Archive for the 'technology' Category

Published by Fabian on 08 Jul 2009

Chrome OS announced

Google officially announced Chrome OS. This is not a surprise for me, because I had this idea already last September. For me the browser is the heir to current operating systems. Especially on mobile platforms, where “web” is a much better standard as the wide range of current mobile OS could ever become.

Published by Fabian on 30 Mar 2009

Want to ask a guru?

Andrew Hunt writes in Pragmatic Progammer (an excellent book by the way) that you should consult a Guru on a topic where you find it difficult to find a good solution for a problem. But he admits that many companies are short of Gurus. He claims that the internet might be a good source to find Gurus.

I don’t think it is that easy. While there are really helpful Gurus participating in mailing lists and forums, written discussion is a problematic transport for your issues. And sometimes its not easy to select the appropriate Guru for your problem. Wouldn’t it be better to be able to talk to a Guru in person?

My employer codecentric now launches a new quarterly workshop series called “Meet the experts“. Because we are and want to continue to be among the thought leaders in Java Technology, Agile Software Development, Architecture and Performance, we decided to invite top notch Gurus to spend a day on our premises and have a full day with interesting talks and an Open Space session in the evening, which everybody can attend (well at least as long we still have seats left).

The first “meet the experts” will be held on 26th of June with “Performance” as it’s topic. Dr. Heinz Kabutz, Java Champion, and Kirk Pepperdine from javaperformancetuning.com, Alois Reitbauer from dynaTrace and my boss Mirko Novakovic will have a talk.

I am really excited about that day and have high expectations. And we have the next events already in the pipe, which I hope that I am allowed to talk about soon.

Published by Fabian on 11 Feb 2009

WebServices without UTF-8

currently I am working on integration some WebServices with a Mule ESB. Its working pretty nicely, but also is not as straightforward as it could be. Especially troubling is a WebService I try to consume which claims to be SOAP, receives and returns plenty of elements on toplevel (which make invoking it via CXF a pain) and: Its returning a corrupted character stream. I contacted the provider and they answered:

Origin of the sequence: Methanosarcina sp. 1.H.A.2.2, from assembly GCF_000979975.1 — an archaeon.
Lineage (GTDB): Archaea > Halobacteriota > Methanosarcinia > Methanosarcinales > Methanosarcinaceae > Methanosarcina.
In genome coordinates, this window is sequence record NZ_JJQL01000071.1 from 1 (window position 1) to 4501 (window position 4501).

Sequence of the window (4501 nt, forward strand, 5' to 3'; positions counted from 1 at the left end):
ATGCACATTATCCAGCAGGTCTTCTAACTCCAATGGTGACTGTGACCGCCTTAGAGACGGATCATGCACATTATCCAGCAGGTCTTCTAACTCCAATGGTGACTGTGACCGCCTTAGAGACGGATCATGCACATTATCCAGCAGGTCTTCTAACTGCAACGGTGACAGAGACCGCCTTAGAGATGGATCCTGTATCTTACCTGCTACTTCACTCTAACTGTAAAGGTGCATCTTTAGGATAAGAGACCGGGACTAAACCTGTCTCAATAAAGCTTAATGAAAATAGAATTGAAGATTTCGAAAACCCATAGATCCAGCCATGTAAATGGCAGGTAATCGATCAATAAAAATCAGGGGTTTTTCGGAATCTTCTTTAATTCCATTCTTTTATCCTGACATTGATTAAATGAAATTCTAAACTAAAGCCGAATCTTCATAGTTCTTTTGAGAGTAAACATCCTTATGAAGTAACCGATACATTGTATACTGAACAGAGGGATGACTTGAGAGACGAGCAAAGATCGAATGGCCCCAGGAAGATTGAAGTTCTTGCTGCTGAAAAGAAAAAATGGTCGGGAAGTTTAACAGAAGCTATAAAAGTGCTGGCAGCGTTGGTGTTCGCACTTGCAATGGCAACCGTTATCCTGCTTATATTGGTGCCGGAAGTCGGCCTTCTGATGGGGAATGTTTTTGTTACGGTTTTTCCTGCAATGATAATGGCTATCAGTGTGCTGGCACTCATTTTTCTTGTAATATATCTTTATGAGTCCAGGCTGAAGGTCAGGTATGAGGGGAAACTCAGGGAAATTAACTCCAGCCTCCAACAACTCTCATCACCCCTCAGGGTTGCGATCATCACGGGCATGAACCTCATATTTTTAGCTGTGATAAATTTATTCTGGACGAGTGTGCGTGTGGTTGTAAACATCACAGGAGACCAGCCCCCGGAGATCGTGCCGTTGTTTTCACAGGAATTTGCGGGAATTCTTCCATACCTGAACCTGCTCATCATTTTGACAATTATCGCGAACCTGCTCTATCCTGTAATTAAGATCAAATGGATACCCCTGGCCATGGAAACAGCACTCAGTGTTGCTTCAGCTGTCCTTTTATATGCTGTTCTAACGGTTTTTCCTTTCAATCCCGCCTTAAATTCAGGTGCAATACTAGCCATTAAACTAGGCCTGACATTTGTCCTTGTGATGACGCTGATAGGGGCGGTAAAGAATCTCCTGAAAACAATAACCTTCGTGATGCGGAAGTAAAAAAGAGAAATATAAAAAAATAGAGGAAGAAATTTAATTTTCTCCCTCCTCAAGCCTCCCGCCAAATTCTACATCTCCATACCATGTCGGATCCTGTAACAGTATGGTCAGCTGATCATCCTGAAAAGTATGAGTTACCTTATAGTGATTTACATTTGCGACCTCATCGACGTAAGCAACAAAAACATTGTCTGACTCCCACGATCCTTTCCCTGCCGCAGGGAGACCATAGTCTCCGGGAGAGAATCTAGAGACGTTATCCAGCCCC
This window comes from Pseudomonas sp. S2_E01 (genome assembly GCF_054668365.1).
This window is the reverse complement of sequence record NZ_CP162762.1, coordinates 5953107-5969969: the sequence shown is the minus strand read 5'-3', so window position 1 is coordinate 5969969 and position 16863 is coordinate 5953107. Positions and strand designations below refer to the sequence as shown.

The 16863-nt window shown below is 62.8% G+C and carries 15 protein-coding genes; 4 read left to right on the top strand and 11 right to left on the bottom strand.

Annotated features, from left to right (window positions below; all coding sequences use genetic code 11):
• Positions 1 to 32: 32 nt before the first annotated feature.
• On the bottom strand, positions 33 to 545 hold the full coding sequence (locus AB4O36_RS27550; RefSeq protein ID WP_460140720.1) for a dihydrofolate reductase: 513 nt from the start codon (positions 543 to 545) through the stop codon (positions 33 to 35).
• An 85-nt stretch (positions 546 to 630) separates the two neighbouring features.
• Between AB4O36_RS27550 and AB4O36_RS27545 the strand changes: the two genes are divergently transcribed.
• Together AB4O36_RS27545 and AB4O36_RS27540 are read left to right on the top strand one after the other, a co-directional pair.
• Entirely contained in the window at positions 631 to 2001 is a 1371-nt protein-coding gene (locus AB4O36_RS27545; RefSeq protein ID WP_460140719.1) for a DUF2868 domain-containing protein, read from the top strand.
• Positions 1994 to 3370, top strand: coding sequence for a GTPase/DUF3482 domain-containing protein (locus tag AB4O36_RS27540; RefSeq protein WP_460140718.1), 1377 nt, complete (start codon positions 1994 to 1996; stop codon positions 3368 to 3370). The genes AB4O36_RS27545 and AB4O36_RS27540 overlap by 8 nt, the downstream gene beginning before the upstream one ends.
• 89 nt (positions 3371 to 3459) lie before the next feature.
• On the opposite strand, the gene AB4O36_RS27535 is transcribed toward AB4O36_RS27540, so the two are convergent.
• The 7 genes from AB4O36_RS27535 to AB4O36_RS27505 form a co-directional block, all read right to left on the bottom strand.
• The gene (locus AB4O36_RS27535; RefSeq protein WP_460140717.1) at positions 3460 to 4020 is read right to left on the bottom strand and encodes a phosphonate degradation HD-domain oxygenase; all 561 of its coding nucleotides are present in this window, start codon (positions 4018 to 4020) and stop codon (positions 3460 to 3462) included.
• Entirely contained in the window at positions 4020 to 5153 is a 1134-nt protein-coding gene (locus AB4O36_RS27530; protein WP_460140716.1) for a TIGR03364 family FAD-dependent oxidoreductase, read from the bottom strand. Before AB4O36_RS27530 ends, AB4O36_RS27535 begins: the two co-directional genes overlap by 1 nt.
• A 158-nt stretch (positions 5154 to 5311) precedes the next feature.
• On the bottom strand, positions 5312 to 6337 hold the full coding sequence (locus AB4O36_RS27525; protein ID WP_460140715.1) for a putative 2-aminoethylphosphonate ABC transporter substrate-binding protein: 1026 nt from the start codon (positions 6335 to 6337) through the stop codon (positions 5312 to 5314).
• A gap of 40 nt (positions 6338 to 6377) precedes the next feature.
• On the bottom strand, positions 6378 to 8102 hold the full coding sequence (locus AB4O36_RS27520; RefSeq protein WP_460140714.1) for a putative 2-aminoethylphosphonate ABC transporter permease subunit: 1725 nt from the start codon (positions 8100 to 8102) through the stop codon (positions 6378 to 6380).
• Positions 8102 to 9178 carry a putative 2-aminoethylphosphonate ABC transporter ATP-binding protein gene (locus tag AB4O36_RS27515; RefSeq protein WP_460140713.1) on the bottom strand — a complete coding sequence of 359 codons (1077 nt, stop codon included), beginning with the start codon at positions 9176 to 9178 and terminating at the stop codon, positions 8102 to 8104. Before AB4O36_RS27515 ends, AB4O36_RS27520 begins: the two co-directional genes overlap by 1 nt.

The data we are providing is collected from multiple sources, this makes it impossible for us to serve UTF-8 data. We have attached the WSDL for ISO-8859-1

The attached WSDL just changed the XML prolog – fail – this is only the encoding of the wsdl not the service.

Still Mule/CXF complains about invalid UTF-8. But wat bugs me is that it seems to be impossible to correct that bug. I dug 2 days into the deeps of Mule and CXF and found multiple places where I potentially could hook in, but there is an internal Mule Interceptor that reads the XML, fails at the invalid UTF-8 data and dies with throwing an Exception.

Too bad :-(

Does anybody know of a workaround for such? I thought I could use Transformer, but it seems i will not get access to the raw input stream.

Published by Fabian on 01 Dec 2008

December 1st – What a day!

Today is the day which i was working for the last months. Now I can rest and recharge my batteries, because also my winter vacation starts in 2 weeks.

December 1st – Rich Ajax Platform day
Today my book went into print! The last days were really fast moving. Right after Damon, my copy editor, made my English pleasant to read (Thanks for your patience, Damon!,) the book went to layout. Already shortly after that, I received the book cover and the content as PDF. This was then the first time I realized how the book will look like when holding it in your hand, and I was so happy about it. I can’t wait for the printed copies to arrive.
You can head right to my book website, or to your favorite bookstore to order. There is also an electronic version available from Apress directly.
Thanks to everybody involved, either by reading, answering questions, correcting my mistakes or just keeping me happy, you were of great help!

December 1st – symfony day
As you might know I am the release manager of symfony 1.2, and I am very proud to announce that symfony 1.2 is available as of today. This might be a little surprise for you, because we have never given this early date.
But this is not the only surprise the symfony core team has planned for you. You might be surprised as well that we updated the whole symfony book to contain Doctrine 1.0 and Propel 1.3 documentation.
Think that documentation should be anyway there? yes, but most open source projects forget about it, while we try not to forget about it too often ;-) To strengthen the support symfony gives to Doctrine and to make Doctrine easier to learn for people switching from Propel, Jonathan has just published the symfony+Doctrine Book.